Secondly, developing product is a lengthy process with often two samples or more before production. So this document is also a history of that style, you can quickly reference where it started, what's changed, and then also communicate back to the factory, what you want changed or what you need approved. The alternative is a bunch of random emails where information gets missed and could lead to unintentional errors simply because something was missed. And we all know that errors mean time, money and resources lost.
And finally setting this document up, you'll be able to get a more accurate costing assessment with your first sample. If you've done it with enough information, most suppliers will be happy to give you a rough quote based on your quantity without even making a sample, which helps you understand what is workable upfront, either from a product point of view. Or even if you're looking to work with a new supplier, you can understand if that's possible.
So bringing this back to sustainability, having a tech pack is an important document to have when you're trying to be more sustainable. Let me explain why. There are a couple of things. Firstly, if you aren't clear upfront, it results in having to do excess sampling, which uses resources time money, and could often affect your relationship with your factory. They want to get it right and move on to the order. They don't want to be tying up their resources in their sample room with extra samples either not to mention the postage of samples getting sent back and forth.
The other one is that if you don't get everything right, maybe the fits a bit off because a change that was meant to be made was missed and it makes it less likely the garment will sell and more likely the customer will return it that's not great for sustainability. The stock will sit there and be more likely to be marked down or put on sale in the hopes to just move it the customer buys it thinking it's a bargain perhaps wears it once but knows that something's not quite right. So even though they might not be able to articulate why they don't like wearing it, they won't wear it and they'll probably just get rid of it.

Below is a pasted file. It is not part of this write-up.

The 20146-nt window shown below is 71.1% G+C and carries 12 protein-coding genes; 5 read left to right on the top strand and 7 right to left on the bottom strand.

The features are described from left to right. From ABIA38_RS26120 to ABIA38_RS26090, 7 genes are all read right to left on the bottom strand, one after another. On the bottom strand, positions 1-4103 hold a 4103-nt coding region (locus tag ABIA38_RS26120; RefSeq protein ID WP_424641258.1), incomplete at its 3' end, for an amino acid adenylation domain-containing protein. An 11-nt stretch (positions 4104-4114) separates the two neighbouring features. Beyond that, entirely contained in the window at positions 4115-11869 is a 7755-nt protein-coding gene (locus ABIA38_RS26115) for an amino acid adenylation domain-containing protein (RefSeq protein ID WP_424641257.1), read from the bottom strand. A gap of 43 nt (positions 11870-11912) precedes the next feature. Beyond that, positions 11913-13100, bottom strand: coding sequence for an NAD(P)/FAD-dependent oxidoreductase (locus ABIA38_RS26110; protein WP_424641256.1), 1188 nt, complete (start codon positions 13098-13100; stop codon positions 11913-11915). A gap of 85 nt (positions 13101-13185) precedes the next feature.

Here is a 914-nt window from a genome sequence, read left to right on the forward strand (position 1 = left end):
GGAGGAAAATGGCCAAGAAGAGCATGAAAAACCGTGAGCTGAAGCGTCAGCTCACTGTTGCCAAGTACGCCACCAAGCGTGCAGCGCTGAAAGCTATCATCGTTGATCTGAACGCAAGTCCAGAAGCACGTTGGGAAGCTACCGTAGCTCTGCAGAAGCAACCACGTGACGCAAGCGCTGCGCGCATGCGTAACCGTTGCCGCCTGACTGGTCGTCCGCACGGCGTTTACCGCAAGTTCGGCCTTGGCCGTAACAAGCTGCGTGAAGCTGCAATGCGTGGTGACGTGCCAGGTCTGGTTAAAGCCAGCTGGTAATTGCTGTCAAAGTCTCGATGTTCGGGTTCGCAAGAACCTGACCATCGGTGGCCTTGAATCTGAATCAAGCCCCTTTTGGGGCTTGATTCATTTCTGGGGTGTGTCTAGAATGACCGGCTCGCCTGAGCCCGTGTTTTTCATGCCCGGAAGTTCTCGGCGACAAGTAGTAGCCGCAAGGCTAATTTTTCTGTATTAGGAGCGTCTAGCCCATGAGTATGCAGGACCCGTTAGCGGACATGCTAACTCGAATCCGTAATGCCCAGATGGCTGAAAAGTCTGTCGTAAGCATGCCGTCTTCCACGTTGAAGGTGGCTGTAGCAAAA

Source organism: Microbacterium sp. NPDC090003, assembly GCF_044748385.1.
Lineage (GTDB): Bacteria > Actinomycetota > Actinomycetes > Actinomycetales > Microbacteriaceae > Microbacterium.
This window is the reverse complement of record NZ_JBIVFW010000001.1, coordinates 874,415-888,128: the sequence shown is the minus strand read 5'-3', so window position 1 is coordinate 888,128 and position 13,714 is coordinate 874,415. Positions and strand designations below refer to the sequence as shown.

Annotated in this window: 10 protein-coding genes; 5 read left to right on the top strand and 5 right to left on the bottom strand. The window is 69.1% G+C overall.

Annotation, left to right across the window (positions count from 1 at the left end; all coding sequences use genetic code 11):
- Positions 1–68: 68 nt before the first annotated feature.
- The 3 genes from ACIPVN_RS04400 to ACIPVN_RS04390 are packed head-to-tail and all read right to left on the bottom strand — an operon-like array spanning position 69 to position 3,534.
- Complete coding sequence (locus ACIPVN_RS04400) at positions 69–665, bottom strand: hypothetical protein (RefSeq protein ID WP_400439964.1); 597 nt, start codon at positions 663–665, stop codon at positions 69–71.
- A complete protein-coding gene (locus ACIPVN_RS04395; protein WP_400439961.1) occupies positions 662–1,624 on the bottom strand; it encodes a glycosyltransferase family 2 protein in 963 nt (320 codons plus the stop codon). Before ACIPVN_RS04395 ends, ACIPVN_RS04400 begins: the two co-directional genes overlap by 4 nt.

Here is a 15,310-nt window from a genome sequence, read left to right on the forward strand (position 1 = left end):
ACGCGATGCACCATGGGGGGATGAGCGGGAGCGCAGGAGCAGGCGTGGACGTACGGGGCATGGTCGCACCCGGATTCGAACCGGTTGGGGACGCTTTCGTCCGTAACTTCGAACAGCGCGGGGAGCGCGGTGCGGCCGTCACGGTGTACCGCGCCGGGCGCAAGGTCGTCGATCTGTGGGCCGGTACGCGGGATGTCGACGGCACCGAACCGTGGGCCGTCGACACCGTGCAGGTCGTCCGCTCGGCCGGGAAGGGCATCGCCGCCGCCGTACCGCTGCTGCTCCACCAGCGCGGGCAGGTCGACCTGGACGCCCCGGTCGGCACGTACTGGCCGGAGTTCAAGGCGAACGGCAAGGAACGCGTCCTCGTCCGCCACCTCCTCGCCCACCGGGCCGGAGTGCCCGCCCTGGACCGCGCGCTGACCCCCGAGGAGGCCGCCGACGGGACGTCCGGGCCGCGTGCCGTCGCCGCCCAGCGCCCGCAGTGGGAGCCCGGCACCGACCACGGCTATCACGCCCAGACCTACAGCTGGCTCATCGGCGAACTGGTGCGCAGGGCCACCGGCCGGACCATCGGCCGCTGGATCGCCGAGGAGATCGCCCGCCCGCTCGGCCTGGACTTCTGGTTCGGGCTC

It's often an area that is overlooked a lot when it comes to sustainability is actually making a product that's fit for purpose that has the right length neckline, that armhole isn't too tight, all those sorts of things. So, if you're using a spec sheet, you keep track of all of that you're across everything and you're bringing in the best possible product that you can. So hopefully that's given you a bit of an insight into what a spec sheet or tech pack is and like I mentioned earlier, there is a reasonably priced one in my shop to get you started and it comes with a 23 page guide that walks you through the whole process in simple and easy to understand terminology.
So that's it for today, a short little episode. A quick reminder that if you're into the latest developments within fashion and sustainability, I send out a monthly newsletter which you can sign up to you on the website belindahumphrey.com and you can DM me with any questions on Instagram @belindahumphrey_ or send me an email at email@example.com and finally, as always, you find the show notes and any links in the website to in the podcast section. Thanks so much for listening. See you next time.
Disclaimer: Whilst every effort is made to ensure that information is accurate at the time of recording, much like the fashion industry itself, this information may change.